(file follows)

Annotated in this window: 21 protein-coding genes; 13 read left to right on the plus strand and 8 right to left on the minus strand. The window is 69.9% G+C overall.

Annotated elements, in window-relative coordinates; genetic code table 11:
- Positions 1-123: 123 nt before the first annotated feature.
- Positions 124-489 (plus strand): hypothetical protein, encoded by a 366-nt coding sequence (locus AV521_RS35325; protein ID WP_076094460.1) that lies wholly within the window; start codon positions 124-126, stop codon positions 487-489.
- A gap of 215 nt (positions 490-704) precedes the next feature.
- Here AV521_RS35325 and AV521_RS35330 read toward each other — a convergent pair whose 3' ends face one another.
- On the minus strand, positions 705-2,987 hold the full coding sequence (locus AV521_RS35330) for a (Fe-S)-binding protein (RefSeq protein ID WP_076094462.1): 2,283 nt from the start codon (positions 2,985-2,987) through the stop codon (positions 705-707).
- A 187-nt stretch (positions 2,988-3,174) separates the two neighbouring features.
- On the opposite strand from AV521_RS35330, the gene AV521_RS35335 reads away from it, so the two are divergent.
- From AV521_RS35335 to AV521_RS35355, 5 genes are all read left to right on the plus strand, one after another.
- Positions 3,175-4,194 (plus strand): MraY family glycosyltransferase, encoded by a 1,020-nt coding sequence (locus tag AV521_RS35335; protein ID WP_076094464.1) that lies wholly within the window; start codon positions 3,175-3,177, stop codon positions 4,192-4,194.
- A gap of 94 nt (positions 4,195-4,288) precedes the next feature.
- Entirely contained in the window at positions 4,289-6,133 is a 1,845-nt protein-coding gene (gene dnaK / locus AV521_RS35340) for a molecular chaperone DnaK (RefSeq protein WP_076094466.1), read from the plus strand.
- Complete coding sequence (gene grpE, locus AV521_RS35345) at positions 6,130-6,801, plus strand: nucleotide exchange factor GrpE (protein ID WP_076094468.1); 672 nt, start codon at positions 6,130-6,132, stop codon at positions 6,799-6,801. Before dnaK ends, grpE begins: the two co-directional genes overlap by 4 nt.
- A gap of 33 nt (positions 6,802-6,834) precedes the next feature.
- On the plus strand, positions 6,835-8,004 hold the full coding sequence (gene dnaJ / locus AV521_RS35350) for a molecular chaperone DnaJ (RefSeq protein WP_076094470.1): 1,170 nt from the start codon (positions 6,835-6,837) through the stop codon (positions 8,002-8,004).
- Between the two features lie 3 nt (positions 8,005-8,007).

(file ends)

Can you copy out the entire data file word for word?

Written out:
Annotated in this window: 21 protein-coding genes; 13 read left to right on the plus strand and 8 right to left on the minus strand. The window is 69.9% G+C overall.

Annotated elements, in window-relative coordinates; genetic code table 11:
- Positions 1-123: 123 nt before the first annotated feature.
- Positions 124-489 (plus strand): hypothetical protein, encoded by a 366-nt coding sequence (locus AV521_RS35325; protein ID WP_076094460.1) that lies wholly within the window; start codon positions 124-126, stop codon positions 487-489.
- A gap of 215 nt (positions 490-704) precedes the next feature.
- Here AV521_RS35325 and AV521_RS35330 read toward each other — a convergent pair whose 3' ends face one another.
- On the minus strand, positions 705-2,987 hold the full coding sequence (locus AV521_RS35330) for a (Fe-S)-binding protein (RefSeq protein ID WP_076094462.1): 2,283 nt from the start codon (positions 2,985-2,987) through the stop codon (positions 705-707).
- A 187-nt stretch (positions 2,988-3,174) separates the two neighbouring features.
- On the opposite strand from AV521_RS35330, the gene AV521_RS35335 reads away from it, so the two are divergent.
- From AV521_RS35335 to AV521_RS35355, 5 genes are all read left to right on the plus strand, one after another.
- Positions 3,175-4,194 (plus strand): MraY family glycosyltransferase, encoded by a 1,020-nt coding sequence (locus tag AV521_RS35335; protein ID WP_076094464.1) that lies wholly within the window; start codon positions 3,175-3,177, stop codon positions 4,192-4,194.
- A gap of 94 nt (positions 4,195-4,288) precedes the next feature.
- Entirely contained in the window at positions 4,289-6,133 is a 1,845-nt protein-coding gene (gene dnaK / locus AV521_RS35340) for a molecular chaperone DnaK (RefSeq protein WP_076094466.1), read from the plus strand.
- Complete coding sequence (gene grpE, locus AV521_RS35345) at positions 6,130-6,801, plus strand: nucleotide exchange factor GrpE (protein ID WP_076094468.1); 672 nt, start codon at positions 6,130-6,132, stop codon at positions 6,799-6,801. Before dnaK ends, grpE begins: the two co-directional genes overlap by 4 nt.
- A gap of 33 nt (positions 6,802-6,834) precedes the next feature.
- On the plus strand, positions 6,835-8,004 hold the full coding sequence (gene dnaJ / locus AV521_RS35350) for a molecular chaperone DnaJ (RefSeq protein WP_076094470.1): 1,170 nt from the start codon (positions 6,835-6,837) through the stop codon (positions 8,002-8,004).
- Between the two features lie 3 nt (positions 8,005-8,007).